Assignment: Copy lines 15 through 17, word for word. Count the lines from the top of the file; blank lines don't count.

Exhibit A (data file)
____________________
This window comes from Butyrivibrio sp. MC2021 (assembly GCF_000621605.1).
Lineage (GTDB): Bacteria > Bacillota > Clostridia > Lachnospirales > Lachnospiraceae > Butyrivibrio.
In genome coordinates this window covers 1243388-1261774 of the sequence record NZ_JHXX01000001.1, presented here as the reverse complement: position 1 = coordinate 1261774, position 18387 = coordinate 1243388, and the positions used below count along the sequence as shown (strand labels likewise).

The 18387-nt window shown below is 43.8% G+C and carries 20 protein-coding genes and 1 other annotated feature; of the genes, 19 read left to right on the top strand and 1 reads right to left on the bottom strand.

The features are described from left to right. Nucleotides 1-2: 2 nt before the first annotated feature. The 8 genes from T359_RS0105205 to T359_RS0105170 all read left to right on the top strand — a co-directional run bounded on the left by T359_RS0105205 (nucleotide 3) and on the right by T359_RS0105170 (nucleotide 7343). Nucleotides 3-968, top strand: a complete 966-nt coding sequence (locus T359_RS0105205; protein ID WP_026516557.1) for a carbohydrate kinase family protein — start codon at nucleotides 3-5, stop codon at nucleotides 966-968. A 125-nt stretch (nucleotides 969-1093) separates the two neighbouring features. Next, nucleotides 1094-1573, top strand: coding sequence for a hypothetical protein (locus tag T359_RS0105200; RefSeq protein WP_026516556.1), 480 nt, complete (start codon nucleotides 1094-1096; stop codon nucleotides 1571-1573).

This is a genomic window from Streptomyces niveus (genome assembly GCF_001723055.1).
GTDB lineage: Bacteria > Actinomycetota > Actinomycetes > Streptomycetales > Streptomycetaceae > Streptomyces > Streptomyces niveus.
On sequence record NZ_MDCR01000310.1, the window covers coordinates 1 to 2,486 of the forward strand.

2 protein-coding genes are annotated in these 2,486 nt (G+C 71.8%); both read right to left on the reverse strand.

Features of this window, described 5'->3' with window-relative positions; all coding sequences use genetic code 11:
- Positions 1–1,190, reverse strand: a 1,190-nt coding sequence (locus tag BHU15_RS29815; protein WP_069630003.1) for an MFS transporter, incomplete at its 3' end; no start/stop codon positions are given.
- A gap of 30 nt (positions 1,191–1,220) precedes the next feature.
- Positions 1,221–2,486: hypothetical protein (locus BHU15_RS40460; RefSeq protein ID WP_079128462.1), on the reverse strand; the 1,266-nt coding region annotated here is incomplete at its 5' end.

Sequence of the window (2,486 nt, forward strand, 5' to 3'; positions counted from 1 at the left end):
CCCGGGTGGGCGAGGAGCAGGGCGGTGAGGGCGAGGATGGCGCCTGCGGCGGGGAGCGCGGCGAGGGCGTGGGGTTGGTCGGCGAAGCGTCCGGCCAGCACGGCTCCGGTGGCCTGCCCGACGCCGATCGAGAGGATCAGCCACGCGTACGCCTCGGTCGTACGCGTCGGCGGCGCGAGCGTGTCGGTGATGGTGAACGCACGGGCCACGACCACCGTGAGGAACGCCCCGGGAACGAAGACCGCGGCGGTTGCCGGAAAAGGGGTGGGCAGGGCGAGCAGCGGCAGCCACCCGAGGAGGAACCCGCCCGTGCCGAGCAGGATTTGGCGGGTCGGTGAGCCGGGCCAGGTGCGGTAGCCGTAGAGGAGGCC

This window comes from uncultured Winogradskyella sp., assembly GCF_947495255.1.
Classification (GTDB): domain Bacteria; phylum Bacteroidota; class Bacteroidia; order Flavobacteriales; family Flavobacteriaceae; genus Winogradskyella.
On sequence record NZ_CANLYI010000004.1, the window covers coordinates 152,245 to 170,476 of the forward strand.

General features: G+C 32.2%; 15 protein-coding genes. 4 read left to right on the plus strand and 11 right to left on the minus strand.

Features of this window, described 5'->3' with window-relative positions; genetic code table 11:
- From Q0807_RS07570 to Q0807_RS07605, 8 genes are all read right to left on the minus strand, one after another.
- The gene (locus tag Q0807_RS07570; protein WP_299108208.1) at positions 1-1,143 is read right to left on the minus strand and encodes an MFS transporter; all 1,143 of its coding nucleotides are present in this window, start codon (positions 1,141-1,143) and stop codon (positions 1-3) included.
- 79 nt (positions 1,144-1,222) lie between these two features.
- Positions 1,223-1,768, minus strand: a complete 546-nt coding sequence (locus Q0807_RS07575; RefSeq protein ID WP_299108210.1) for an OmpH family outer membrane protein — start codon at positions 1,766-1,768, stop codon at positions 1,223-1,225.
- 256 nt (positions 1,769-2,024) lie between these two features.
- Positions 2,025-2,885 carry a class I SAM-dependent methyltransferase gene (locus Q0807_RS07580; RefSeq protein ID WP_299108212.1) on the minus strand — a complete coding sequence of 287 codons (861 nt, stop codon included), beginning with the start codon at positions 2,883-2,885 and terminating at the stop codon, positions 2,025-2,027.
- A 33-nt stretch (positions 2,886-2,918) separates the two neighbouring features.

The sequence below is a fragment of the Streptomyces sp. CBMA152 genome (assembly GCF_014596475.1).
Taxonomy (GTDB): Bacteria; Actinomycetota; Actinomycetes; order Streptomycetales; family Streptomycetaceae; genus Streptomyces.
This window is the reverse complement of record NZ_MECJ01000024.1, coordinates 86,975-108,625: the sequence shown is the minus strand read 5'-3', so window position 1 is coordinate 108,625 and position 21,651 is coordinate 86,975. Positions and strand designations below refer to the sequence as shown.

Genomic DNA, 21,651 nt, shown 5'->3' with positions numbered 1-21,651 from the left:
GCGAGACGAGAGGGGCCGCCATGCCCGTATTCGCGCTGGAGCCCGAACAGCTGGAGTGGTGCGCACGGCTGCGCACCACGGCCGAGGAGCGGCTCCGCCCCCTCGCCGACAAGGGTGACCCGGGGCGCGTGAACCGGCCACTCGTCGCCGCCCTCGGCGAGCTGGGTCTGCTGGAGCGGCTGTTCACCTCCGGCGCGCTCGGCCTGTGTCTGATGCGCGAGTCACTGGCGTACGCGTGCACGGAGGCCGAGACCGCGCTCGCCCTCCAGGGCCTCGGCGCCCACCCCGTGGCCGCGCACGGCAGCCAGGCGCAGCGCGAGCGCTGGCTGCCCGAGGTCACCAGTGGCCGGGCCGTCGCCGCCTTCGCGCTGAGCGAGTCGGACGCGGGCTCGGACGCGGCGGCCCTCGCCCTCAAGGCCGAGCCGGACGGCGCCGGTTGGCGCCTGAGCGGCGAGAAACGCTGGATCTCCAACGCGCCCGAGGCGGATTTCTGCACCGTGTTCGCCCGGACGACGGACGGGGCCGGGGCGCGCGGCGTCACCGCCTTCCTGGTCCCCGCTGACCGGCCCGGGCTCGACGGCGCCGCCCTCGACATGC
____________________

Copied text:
CCCGGGTGGGCGAGGAGCAGGGCGGTGAGGGCGAGGATGGCGCCTGCGGCGGGGAGCGCGGCGAGGGCGTGGGGTTGGTCGGCGAAGCGTCCGGCCAGCACGGCTCCGGTGGCCTGCCCGACGCCGATCGAGAGGATCAGCCACGCGTACGCCTCGGTCGTACGCGTCGGCGGCGCGAGCGTGTCGGTGATGGTGAACGCACGGGCCACGACCACCGTGAGGAACGCCCCGGGAACGAAGACCGCGGCGGTTGCCGGAAAAGGGGTGGGCAGGGCGAGCAGCGGCAGCCACCCGAGGAGGAACCCGCCCGTGCCGAGCAGGATTTGGCGGGTCGGTGAGCCGGGCCAGGTGCGGTAGCCGTAGAGGAGGCC

This window comes from uncultured Winogradskyella sp., assembly GCF_947495255.1.
Classification (GTDB): domain Bacteria; phylum Bacteroidota; class Bacteroidia; order Flavobacteriales; family Flavobacteriaceae; genus Winogradskyella.